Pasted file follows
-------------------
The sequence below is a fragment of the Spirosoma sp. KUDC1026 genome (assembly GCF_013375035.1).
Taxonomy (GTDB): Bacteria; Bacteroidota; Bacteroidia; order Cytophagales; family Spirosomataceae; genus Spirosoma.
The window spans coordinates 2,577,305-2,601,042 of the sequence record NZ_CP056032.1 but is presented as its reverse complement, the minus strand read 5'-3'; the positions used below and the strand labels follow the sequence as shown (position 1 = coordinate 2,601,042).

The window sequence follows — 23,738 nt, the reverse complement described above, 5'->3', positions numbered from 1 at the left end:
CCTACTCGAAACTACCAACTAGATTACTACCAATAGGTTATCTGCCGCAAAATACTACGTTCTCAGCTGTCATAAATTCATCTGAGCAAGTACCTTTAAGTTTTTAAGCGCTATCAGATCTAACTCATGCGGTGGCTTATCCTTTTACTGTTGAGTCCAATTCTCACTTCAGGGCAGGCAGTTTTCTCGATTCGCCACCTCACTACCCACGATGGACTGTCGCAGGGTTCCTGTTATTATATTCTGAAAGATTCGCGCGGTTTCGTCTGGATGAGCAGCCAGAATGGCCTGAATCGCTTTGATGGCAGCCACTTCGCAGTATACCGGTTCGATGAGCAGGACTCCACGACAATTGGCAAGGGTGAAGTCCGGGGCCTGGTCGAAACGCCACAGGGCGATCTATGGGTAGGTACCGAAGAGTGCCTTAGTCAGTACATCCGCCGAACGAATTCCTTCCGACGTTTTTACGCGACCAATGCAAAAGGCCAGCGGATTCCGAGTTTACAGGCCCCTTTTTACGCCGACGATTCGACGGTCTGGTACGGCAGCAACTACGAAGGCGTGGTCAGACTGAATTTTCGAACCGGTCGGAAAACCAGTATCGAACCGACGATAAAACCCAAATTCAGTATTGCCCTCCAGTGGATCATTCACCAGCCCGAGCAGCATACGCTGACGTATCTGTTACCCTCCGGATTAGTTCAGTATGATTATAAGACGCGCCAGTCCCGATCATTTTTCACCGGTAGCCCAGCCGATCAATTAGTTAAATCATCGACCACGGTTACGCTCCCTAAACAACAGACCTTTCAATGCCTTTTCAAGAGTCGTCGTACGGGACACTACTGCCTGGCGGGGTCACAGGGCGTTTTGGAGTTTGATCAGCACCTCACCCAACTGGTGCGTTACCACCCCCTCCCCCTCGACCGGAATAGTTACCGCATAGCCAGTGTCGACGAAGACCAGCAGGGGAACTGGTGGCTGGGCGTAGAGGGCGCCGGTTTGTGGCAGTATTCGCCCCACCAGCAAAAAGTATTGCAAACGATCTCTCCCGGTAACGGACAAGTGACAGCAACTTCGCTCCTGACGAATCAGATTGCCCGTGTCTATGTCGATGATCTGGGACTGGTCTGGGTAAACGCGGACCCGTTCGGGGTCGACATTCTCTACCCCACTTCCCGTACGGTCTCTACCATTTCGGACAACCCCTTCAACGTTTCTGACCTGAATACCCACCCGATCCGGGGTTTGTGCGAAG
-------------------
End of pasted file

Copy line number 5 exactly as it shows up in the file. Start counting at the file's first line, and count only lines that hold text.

CCTACTCGAAACTACCAACTAGATTACTACCAATAGGTTATCTGCCGCAAAATACTACGTTCTCAGCTGTCATAAATTCATCTGAGCAAGTACCTTTAAGTTTTTAAGCGCTATCAGATCTAACTCATGCGGTGGCTTATCCTTTTACTGTTGAGTCCAATTCTCACTTCAGGGCAGGCAGTTTTCTCGATTCGCCACCTCACTACCCACGATGGACTGTCGCAGGGTTCCTGTTATTATATTCTGAAAGATTCGCGCGGTTTCGTCTGGATGAGCAGCCAGAATGGCCTGAATCGCTTTGATGGCAGCCACTTCGCAGTATACCGGTTCGATGAGCAGGACTCCACGACAATTGGCAAGGGTGAAGTCCGGGGCCTGGTCGAAACGCCACAGGGCGATCTATGGGTAGGTACCGAAGAGTGCCTTAGTCAGTACATCCGCCGAACGAATTCCTTCCGACGTTTTTACGCGACCAATGCAAAAGGCCAGCGGATTCCGAGTTTACAGGCCCCTTTTTACGCCGACGATTCGACGGTCTGGTACGGCAGCAACTACGAAGGCGTGGTCAGACTGAATTTTCGAACCGGTCGGAAAACCAGTATCGAACCGACGATAAAACCCAAATTCAGTATTGCCCTCCAGTGGATCATTCACCAGCCCGAGCAGCATACGCTGACGTATCTGTTACCCTCCGGATTAGTTCAGTATGATTATAAGACGCGCCAGTCCCGATCATTTTTCACCGGTAGCCCAGCCGATCAATTAGTTAAATCATCGACCACGGTTACGCTCCCTAAACAACAGACCTTTCAATGCCTTTTCAAGAGTCGTCGTACGGGACACTACTGCCTGGCGGGGTCACAGGGCGTTTTGGAGTTTGATCAGCACCTCACCCAACTGGTGCGTTACCACCCCCTCCCCCTCGACCGGAATAGTTACCGCATAGCCAGTGTCGACGAAGACCAGCAGGGGAACTGGTGGCTGGGCGTAGAGGGCGCCGGTTTGTGGCAGTATTCGCCCCACCAGCAAAAAGTATTGCAAACGATCTCTCCCGGTAACGGACAAGTGACAGCAACTTCGCTCCTGACGAATCAGATTGCCCGTGTCTATGTCGATGATCTGGGACTGGTCTGGGTAAACGCGGACCCGTTCGGGGTCGACATTCTCTACCCCACTTCCCGTACGGTCTCTACCATTTCGGACAACCCCTTCAACGTTTCTGACCTGAATACCCACCCGATCCGGGGTTTGTGCGAAG